I get this one a lot: “I made the mistake of having the preacher over on July 4 and he loved my pulled pork. Now he wants to cook for the church social next Sunday. I’ve never cooked for 100 people before. How much should I cook?” The answer depends on a lot of variables. Click here to share this on Twitter.
Gender and age. How many men, women, and children, and what age group? A crowd of young men will eat more than a crowd of old women. Teenagers can really pack it away.
What is the occasion? A church social? A graduation party? A football tailgater? Bridal shower? Bachelor party? Graduation party? Tailgater? Office party? Business meeting? Church social? You need more for a bachelor party than a bridal shower.
How long will the event go on? Is it sit down or buffet? You need more for buffet because people tend to overserve themselves.
When is it? What time of day are you serving? At lunch they may eat less than at supper time. Week night or weekend?
What else is being served? Are the appetizers just chips, or are they more filling, like cheeses? That means you’ll need less meat for the entree. What about side dishes? Beans and slaw, or just a tossed salad?
Will there be alcohol? If there is booze, people will eat more to keep from getting drunk. Other intoxicants can cause the munchies…
Plan for leftovers. In any case cook more than you think is needed because the worst thing you can do is run out and have people running to White Castle. If there are leftovers, you can share them with your guests, or save them for yourself.
Ask about dietary restrictions. If there is someone who cannot eat meat or whatever you are cooking, have someone else handle prep for these people. You stay on task.
Rules of thumb
Whatever you do, don’t run out. It’s better to have leftovers for yourself or to give to your guests. I plan on 1/2 pound of raw weight of meat per person unless the crowd is all big hungry men with lots of beer and football. Then I may go up to 1 full pound per person. Remember to allow for bones. This allows for shrinkage and leftovers. For drinks, I plan on two drinks per person, per hour.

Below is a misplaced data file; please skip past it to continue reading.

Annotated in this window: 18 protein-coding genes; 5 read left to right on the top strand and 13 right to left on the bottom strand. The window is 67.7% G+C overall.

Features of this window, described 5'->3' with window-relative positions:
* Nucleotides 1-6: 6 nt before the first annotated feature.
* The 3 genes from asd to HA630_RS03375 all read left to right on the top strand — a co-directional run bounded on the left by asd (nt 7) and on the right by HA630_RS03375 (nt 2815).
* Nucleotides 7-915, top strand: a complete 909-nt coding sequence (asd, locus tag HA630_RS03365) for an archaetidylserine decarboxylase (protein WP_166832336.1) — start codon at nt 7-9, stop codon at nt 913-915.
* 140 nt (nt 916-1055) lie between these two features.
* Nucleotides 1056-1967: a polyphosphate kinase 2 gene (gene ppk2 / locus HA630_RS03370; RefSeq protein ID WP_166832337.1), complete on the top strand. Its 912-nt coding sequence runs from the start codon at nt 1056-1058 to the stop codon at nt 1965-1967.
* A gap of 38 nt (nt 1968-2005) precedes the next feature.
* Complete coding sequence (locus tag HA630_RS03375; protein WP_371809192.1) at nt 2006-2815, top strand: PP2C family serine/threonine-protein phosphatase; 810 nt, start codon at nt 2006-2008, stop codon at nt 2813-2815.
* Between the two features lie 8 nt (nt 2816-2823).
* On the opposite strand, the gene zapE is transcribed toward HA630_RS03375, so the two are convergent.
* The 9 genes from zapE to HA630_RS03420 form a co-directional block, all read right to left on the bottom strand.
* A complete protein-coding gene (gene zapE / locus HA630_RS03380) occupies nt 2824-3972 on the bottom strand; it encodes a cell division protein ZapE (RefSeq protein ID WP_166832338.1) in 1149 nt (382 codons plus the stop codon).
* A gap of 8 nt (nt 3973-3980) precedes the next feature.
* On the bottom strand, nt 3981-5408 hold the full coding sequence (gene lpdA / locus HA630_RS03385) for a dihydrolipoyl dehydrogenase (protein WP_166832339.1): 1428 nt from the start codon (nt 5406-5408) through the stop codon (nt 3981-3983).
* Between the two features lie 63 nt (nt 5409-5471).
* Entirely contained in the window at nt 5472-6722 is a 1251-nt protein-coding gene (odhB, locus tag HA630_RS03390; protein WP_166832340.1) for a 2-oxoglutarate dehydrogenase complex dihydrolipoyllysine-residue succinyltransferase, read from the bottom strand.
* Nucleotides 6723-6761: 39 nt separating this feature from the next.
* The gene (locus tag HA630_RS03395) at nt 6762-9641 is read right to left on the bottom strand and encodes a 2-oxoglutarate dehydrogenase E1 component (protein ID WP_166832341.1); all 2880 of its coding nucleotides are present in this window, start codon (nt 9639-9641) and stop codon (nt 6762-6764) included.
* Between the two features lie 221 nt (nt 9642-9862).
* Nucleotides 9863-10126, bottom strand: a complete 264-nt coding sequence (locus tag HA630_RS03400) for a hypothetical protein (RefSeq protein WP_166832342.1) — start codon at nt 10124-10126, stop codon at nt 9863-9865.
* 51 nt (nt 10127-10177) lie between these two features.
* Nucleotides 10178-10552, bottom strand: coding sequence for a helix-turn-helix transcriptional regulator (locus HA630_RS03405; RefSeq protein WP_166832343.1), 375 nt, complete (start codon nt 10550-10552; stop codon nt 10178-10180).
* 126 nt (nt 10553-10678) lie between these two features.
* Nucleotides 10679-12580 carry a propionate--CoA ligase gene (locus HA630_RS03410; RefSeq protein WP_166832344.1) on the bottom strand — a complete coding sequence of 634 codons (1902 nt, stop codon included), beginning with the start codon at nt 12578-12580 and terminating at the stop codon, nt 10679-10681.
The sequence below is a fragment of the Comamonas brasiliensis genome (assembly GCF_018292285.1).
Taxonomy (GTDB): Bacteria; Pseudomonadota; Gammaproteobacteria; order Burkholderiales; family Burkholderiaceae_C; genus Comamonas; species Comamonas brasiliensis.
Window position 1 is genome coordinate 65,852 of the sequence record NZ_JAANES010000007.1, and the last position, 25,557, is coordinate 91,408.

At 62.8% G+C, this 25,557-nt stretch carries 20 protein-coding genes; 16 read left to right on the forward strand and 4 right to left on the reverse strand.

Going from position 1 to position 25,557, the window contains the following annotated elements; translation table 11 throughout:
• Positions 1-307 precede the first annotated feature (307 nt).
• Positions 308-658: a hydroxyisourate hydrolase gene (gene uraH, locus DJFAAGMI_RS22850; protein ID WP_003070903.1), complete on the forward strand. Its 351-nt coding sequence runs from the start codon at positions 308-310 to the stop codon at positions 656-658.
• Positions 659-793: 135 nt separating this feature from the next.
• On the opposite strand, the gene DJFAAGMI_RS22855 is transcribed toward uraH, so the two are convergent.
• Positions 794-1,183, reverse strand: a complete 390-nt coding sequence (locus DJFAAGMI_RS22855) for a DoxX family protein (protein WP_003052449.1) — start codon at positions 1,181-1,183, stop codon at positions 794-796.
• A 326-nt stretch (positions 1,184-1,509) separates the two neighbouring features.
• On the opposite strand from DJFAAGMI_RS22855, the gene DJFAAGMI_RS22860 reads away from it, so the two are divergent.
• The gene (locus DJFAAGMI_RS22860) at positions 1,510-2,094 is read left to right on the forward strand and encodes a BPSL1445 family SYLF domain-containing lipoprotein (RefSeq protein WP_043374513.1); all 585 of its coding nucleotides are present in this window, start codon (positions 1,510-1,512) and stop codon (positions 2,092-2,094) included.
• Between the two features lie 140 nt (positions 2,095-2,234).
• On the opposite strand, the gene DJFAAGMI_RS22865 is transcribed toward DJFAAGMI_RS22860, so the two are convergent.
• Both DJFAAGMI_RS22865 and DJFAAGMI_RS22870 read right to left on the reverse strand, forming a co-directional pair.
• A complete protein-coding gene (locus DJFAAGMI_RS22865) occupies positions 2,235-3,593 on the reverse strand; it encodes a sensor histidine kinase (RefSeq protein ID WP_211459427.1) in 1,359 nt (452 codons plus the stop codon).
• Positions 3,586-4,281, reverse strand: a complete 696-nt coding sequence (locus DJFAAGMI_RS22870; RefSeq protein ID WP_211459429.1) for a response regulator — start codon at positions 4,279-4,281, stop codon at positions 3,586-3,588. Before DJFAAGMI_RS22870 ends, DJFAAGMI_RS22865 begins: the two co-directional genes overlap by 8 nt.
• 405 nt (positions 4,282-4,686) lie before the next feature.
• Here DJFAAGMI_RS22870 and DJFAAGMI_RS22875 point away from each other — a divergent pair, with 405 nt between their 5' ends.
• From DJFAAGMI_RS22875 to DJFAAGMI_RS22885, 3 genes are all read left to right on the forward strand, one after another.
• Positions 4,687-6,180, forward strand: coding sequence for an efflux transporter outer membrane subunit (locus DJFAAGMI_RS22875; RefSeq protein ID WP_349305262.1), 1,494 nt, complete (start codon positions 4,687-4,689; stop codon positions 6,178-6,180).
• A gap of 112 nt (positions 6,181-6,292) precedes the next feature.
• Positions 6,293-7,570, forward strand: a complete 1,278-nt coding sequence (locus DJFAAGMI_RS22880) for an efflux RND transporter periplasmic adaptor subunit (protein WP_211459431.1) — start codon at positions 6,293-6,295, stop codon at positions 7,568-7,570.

Appetizers. 4 bites per hour.
Poultry, meat, or fish. 8 ounces by weight when you have one main dish, 6 ounces when you offer two or more main courses.
Rice or grains. 3 ounces as a side dish, 6 ounces in a main dish such as risotto.
Potatoes. 5 ounces.
Vegetables. 4 ounces.
Beans. 2 ounces.
Pasta. 4 ounces for a side dish or a first course, 8 ounces for a main dish.
Salad. 5 ounces undressed weight.
Cake, tart, or pastry. 1 slice.
Pudding or mousse. 4 ounces.
Ice cream. 5 ounces.
Plan thoroughly. Walk through the steps in your head thinking of every detail. Here are some tips from Martha Stewart.
There is little problem in scaling up. Just multiplying quantities will work fine.
Do some steps ahead. Prep the meat the day before. Make the rub and sauce well in advance.
If you’re going to load up the cooker with meat for a crowd, you want to read my article When You’re Cooking More Than One Hunk of Meat.
If you want to cook on Saturday and serve on Sunday, read my article Cook Today, Serve Tomorrow, The Wozniak Way.
If you need to hold warm meat, do it safely. Read my article on food safety. If you are serving buffet style, foods must be kept at safe temps! Use a good digital thermometer and a faux cambro. If somebody gets sick they can sue you and even if they don’t win, they can cost you a lot of money!
KISS: Keep it simple, stupid. If you serve three meats, some people will take a taste of all three.
Remember the George Costanza problem: Shrinkage! In general, plan on 20% shrinkage during cooking. That is loss due to dripping and evaporation. Also, be aware of bone content. Ribs contain about 30% bone, so 10 pounds of ribs contain only about 7 pounds of raw meat, and after shrinkage there will be barely more than 5 pounds!
Glossary of dietary choices
For those of us who entertain:
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Vegan or Total Vegetarian. Eats only foods from plants including fruits, vegetables, legumes, grains, seeds, and nuts.
Lactovegetarian. Eats plant foods and dairy products.
Ovo-lactovegetarian or lacto-ovovegetarian. Will eat eggs.
Pescetarian. Eats fish or other seafood but no other animal flesh. Unclear if this person eats dairy and/or eggs.
Pollotarian. Eats poultry but not other meat. Might also eat fish. Or not.
Semi-vegetarian. Will not eat red meat, but may eat fish or fowl.
Veg*n. A contraction of vegan and vegetarian meant to encompass both approaches.
Flexitarian. Eats meat only once or twice a week. Maybe three time. It’s flexible.
Omnivore. Eats everything edible. Might even eat veg*ns.
Carnivore. Eats only meat.
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